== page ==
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Six Characters in Search of a Play

Teachers' Rating:
  1 rating

Children's Shakespeare Festival

September 2011

Harvey Sadis is a retired K-5 drama teacher from

Seattle, WA and the recipient of the Washington State Golden Apple Award for Teaching Excellence


Plays/Scenes Covered
A Midsummer Night's Dream, 1.2
What's On for Today and Why

Students will associate voice and movement with character traits and develop an understanding of the character traits and motivations of the ‘rude mechanicals” as they develop a play for the Duke and Duchess on their wedding day. 


  This lesson should take one 90 minute class period.

What You Need

Folger edition of A Midsummer Night's Dream
Available in Folger print edition and Folger Digital Texts

3x5 index cards

Copies of A Midsummer Night's Dream Act 1, Scene 2

  • Teacher Resource- Mechanicals Occupation Guide

Mechanicals Name Connection Guide
Rude Mechanicals Playlet


What To Do
  • To get students ready to associate names with professions, introduce the following Alliterative Name Game first.
  • Have students stand in a circle. Leader should ask students to think of an adjective that starts with the same sound as their name (alliteration). Be sure your students understand the word alliteration. Review before starting. 
  •  Ask the students to create a gesture that goes with their alliterative adjective. For example: Harvey could be "Happy Harvey" with arms wide open and an exaggerated grin.
  •  Leader starts and says/does their alliterative adjective name and gesture and then the rest of the class repeat it simultaneously. Go to the next student in turn.
  •  Next, pass out 3x5 index cards and ask students to create a name, which corresponds to the kind of work they like to do or dream that they would like to do. i.e. William Landform, a geographer; Christopher Posthole, a fence builder; Eliza Shortstitch, a dressmaker.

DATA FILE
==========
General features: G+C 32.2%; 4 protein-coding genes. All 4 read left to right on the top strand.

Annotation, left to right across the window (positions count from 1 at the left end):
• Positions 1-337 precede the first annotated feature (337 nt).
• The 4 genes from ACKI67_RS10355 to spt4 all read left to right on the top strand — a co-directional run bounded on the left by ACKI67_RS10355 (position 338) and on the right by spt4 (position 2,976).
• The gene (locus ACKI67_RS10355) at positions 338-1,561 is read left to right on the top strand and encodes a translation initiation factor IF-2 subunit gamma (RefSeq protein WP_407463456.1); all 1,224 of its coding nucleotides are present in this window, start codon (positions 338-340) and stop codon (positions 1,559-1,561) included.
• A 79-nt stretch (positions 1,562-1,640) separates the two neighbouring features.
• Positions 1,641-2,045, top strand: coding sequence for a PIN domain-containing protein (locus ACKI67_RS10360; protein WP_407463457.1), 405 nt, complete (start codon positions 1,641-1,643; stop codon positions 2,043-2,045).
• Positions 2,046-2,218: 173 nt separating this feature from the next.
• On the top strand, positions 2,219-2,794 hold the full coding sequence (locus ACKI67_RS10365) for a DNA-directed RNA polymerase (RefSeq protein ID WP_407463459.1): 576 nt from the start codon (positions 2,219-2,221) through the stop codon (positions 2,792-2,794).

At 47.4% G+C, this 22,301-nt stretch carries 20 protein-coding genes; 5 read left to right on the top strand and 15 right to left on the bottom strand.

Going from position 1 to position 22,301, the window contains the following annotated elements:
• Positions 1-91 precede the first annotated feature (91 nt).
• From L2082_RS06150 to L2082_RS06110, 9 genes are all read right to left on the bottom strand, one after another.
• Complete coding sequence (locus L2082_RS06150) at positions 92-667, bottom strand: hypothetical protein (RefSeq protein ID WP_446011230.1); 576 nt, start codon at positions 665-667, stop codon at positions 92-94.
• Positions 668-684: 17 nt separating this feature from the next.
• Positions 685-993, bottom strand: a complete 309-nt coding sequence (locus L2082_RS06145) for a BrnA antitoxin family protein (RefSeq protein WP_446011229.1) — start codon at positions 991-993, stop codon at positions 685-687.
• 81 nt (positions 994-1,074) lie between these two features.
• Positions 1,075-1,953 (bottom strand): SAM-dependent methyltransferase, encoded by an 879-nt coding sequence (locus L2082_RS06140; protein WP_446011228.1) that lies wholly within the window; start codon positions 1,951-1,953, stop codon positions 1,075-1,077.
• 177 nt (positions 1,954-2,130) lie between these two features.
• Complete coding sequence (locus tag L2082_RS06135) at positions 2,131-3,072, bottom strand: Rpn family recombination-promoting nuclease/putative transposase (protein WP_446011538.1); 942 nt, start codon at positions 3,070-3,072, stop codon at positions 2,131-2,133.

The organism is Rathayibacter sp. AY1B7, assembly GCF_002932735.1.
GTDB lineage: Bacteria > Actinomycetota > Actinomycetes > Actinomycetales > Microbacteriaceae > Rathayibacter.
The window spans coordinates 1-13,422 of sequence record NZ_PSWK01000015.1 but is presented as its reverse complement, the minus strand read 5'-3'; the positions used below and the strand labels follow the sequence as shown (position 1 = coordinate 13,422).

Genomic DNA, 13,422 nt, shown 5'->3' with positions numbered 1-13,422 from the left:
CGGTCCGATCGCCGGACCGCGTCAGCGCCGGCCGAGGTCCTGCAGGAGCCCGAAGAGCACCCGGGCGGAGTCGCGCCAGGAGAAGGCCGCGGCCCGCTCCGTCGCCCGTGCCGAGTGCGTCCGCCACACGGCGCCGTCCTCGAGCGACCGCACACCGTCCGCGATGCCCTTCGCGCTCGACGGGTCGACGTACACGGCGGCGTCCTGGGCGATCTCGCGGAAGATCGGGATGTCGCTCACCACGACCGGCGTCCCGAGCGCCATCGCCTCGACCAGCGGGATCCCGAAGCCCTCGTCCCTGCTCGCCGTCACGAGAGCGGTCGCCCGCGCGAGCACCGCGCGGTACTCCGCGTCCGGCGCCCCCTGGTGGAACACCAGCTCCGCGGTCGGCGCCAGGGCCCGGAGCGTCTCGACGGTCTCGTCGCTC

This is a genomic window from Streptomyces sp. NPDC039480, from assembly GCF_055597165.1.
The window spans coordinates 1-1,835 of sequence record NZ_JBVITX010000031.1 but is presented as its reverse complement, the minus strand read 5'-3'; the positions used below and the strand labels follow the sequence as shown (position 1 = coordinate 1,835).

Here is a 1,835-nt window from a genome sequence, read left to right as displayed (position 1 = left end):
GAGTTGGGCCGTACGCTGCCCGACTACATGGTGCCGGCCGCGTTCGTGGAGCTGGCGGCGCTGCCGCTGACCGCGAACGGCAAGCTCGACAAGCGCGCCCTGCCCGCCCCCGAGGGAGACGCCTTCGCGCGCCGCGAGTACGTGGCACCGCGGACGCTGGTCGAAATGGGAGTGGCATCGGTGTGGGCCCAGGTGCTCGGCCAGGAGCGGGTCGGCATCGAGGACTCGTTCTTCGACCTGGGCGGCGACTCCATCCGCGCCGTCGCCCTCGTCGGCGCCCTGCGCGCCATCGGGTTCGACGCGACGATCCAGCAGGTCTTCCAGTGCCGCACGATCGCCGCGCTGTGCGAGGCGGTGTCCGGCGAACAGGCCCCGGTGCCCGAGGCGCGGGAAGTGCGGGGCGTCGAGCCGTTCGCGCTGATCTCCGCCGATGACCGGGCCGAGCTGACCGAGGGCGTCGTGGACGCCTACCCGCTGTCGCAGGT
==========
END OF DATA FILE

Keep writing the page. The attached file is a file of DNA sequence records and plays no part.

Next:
•  Have students get into groups of six (counting off) to write their names and professions. Within each group, students will announce their name and their group members will try to guess their professions.
  • Ask each student to develop a movement or quick series of movements which will indicate literally or metaphorically the kind of profession chosen.
  • Each student announces his/her name, profession, and demonstrate the movement while standing in the circle. The remaining students will then mimic the name, profession, and movement for each student, progressing around the circle.
  • Summarize briefly the scenes involving the "Rude Mechanicals'" and the tragi-comedy they are preparing to perform for the Duke and Duchess on their wedding day.
  •  Introduce the characters by name and indicate how their names are related to their professions. (See Teacher Resource Guide)Tell what the laborers are planning to do and why. 
  •  Before passing out "Rude Mechanicals" scripts, "perform" the first four lines of 1.2 for the class. Ask for student volunteers to assume Peter Quince's part, and Bottom's part. What did the class notice?
  • Engage the class in a discussion about the intent of the scene's first two lines. 
    1.  How should the characters enter?
     2. Does Bottom enter with the other workmen or does he stand apart?
     3. What is the status of both men within the group?
    4.  What movements or gestures would fit each character

How Did It Go?
  • Were students able to match a name to a line of work, striking a striking a pose or creating a movement that conveys a character trait?
  • Were students able to differentiate and name the motivations of the competing workmen, Peter Quince and Nick Bottom, just on the strength of seeing hearing and observing the first two lines of the scene?


If you used this lesson, we would like to hear how it went and about any adaptations you made to suit the needs of YOUR students.

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  Common Core State Standards

There are no standards associated with this Lesson Plan.

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